Europe – policy unwinding despite Omicron: The Omicron threat has led a number of euro area countries to reimpose restrictions that should slow growth early in 2022. But with inflation surging, we expect the ECB to allow a reasonably sharp pace of tapering from spring 2022, and we have brought forward ECB rate-hike lift-off to mid-2023. Politics will be in focus in 2022, with a new German coalition, France’s presidential election and changes at the top in Italy. In the UK, we expect a modest growth slowdown in Q1 but for inflation to persist at exceptionally elevated levels for some months and to remain above target until 2023. The BOE’s response should be to raise rates to an extent similar to past cycles: we see a 1.0% Bank Rate by end-2022, with a couple more hikes beyond.

Japan: Towards a complete reopening of the economy: Overcoming supply constraints and reopening international travel, we expect the almost full normalization of economic activity for Japan to eventually be achieved in 2022. However, the main factors that have kept Japan's inflation momentum low thus far – such as persistently low inflation expectations, Japanese consumers' high price sensitivity and the resultant reluctance of corporations to hike prices – appear to still be in place. It seems unlikely that Japan will experience, even as a temporary blip, the sort of inflation exceeding central banks' inflation targets that has been recently observed in many regions overseas.

India – Durable inflation, non-durable growth: India’s bumpy cyclical recovery in 2021 should continue in H1 2022, even as a still-low vaccination rate increases the risk of virus setbacks. However, we worry about the side effects of loose policies that are visible in the form of high inflation (another year above 5%) and a widening current account deficit. The uneven nature of the recovery has also resulted in scarring effects, hurting the consumption of lower income households, while a sustained capex upcycle is not yet in sight. Overall, we do not see the current growth cycle as durable. With uneven growth, high inflation and wider twin deficits, we expect India’s risk premium to rise, and the RBI to deliver 100bp of cumulative rate hikes, but only after falling behind the curve initially.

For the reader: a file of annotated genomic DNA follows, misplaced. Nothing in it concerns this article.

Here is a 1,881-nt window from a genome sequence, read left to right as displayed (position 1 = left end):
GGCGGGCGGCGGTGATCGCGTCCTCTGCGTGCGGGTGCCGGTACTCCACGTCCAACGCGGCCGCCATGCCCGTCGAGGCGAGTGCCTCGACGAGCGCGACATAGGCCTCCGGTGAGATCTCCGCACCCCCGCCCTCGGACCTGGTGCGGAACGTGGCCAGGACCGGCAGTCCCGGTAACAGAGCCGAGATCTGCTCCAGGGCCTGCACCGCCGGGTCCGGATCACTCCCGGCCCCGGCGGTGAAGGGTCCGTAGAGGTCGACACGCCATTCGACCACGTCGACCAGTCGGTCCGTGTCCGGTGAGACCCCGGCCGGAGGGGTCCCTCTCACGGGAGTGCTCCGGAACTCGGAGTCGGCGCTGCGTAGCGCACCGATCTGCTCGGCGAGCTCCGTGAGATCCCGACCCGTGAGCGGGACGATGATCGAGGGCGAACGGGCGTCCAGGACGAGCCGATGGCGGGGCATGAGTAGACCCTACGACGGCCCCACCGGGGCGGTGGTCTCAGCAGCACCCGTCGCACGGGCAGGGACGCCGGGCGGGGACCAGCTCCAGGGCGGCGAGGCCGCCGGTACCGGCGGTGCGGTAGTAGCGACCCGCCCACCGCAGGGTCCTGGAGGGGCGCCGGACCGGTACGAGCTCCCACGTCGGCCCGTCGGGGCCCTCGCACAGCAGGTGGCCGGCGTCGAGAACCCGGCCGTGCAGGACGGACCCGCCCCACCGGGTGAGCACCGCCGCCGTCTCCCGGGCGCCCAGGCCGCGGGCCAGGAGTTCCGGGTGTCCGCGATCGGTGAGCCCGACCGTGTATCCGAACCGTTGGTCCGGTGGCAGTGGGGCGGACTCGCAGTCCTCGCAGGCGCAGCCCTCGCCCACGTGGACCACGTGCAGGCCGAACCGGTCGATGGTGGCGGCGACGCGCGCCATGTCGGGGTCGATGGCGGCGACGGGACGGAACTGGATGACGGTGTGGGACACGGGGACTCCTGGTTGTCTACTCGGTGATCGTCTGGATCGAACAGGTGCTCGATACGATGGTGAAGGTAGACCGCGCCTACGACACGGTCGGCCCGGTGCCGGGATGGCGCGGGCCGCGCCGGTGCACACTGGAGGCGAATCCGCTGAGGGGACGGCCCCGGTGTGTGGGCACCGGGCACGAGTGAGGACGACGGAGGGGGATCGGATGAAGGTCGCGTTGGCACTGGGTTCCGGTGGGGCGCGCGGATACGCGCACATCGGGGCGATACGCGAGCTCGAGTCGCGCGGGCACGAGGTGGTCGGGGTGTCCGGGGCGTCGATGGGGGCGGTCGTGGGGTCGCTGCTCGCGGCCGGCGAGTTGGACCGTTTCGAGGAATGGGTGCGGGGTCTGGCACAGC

Rest of Asia – The export tide is turning: While Omicron has increased uncertainty we see Asia’s bumpy upcycle extending into early 2022, led by reopening and easing supply bottlenecks. However, we expect an export downturn from mid-2022, and are more circumspect on the rotation into domestic demand. Inflation will likely edge higher but, unlike other regions, should generally remain under control, allowing gradualism on monetary policy normalisation. Alongside an export downturn, high debt and scarring effects, we see lower terminal policy rates in this cycle. Relative to consensus, our growth outlook is more positive on Singapore, Malaysia and Taiwan, more negative on South Korea and the Philippines, and cautious on macro risks in Indonesia.

Read our full Global 2021 Economic Outlook - The heat is on... for now report here

Contributor

    Rob Subbaraman

    Rob Subbaraman

    Head of Global Macro Research

    George Buckley

    George Buckley

    Chief UK & Euro Area Economist

    Takashi Miwa

    Takashi Miwa

    Chief Japan Economist

    Ting Lu

    Ting Lu

    Chief China Economist

    Sonal Varma

    Sonal Varma

    Chief Economist, India and Asia ex-Japan

    Craig Chan

    Craig Chan

    Global Head of FX Strategy

    Rob Dent

    Rob Dent

    Senior US Economist

    Aichi Amemiya

    Aichi Amemiya

    US Economist

    Jeong Woo Park

    Jeong Woo Park

    Economist, Korea

    Euben Paracuelles

    Euben Paracuelles

    Southeast Asia Economist